Currently, there is not a significant amount of guidance for organisations looking to implement safety measures for the use of robots in the workplace. However, a useful starting point is the Guidelines for Safe Collaborative Robot Design and Implementation published by the Centre for Work Health and Safety NSW. Any person who meets the definition of an officer within a person or business conducting an undertaking (‘PCBU’) that utilises autonomous collaborative robots (‘Cobots’) should familiarise themselves with these guidelines as part of their obligation to acquire and keep up-to-date knowledge of work health and safety matters (see section 27(5)(a) of the Work Health and Safety Act 2011 (Cth) and the various state and territory Acts).
Automation of work tasks and managing the physical risks that arise out of the interaction between the machines carrying out those tasks and the workers who maintain and/or control those machines is not a new concept in occupational health and safety, but the level of complexity with which Cobots can interact with human workers is undergoing a step change with the accelerated rise in artificial intelligence and advanced robotics; sometimes referred to as the Fourth Industrial Revolution.
Importantly for PCBUs that utilise Cobots, this level of complexity requires careful consideration of the appropriate control measures to deal with the physical and psychological risks to workers who interact with Cobots in the workplace.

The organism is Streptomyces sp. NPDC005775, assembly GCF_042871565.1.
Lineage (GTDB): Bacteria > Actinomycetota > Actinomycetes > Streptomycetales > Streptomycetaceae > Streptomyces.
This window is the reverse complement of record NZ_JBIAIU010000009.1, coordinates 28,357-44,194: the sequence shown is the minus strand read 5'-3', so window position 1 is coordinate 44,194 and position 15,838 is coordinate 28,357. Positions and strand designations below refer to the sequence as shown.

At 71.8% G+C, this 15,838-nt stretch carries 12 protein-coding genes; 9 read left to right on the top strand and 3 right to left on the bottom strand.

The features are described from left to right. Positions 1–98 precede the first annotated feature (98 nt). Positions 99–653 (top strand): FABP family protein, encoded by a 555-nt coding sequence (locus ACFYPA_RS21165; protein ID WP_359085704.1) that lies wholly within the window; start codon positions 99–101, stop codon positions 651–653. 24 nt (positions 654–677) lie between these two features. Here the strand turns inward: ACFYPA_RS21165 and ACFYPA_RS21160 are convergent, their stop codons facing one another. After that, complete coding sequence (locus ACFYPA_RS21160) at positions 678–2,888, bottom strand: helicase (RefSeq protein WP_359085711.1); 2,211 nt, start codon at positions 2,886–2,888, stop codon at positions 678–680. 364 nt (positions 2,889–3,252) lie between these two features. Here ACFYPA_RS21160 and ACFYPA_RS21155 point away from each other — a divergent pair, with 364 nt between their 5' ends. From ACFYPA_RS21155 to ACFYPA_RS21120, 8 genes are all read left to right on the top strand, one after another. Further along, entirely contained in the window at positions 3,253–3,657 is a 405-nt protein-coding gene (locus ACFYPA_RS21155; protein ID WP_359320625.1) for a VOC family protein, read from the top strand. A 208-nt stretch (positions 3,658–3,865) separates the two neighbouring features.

In September 2020, the U.S. District Court for the Middle District of Alabama, Eastern Division ordered JOON LLC, trading as AJIN USA (‘AJIN’), to pay a $500,000 fine and $1,000,000 in restitution to a deceased woman’s estate after AJIN pleaded guilty to charges relating to the woman’s death in the workplace.
AJIN is a manufacturer that supplies parts to Hyundai and Kia and operates facilities in the U.S.A, South Korea, China, and Vietnam.
The woman and three co-workers entered a robotic cell on the assembly line to clear a sensor fault when a robot inside the cell restarted and crushed the woman. AJIN had developed lockout/tagout procedures to prevent this type of incident, but these had not been enforced by the company in the years before the woman’s death.
An example such as this, which utilised administrative controls to manage the risk, illustrates some of the critical physical threats posed by using Cobots in the workplace. One of the ways in which the risk can be effectively managed is to prevent access to the areas in which Cobots operate (i.e. the Cobots and humans involved in their operation do not work in collaboration with each other). However, it will still be necessary, from time to time, to access the area for maintenance or repair work. When access is granted, the complex nature of Cobots can make the processes and procedures used to make the area safe to work in challenging for human operators to follow.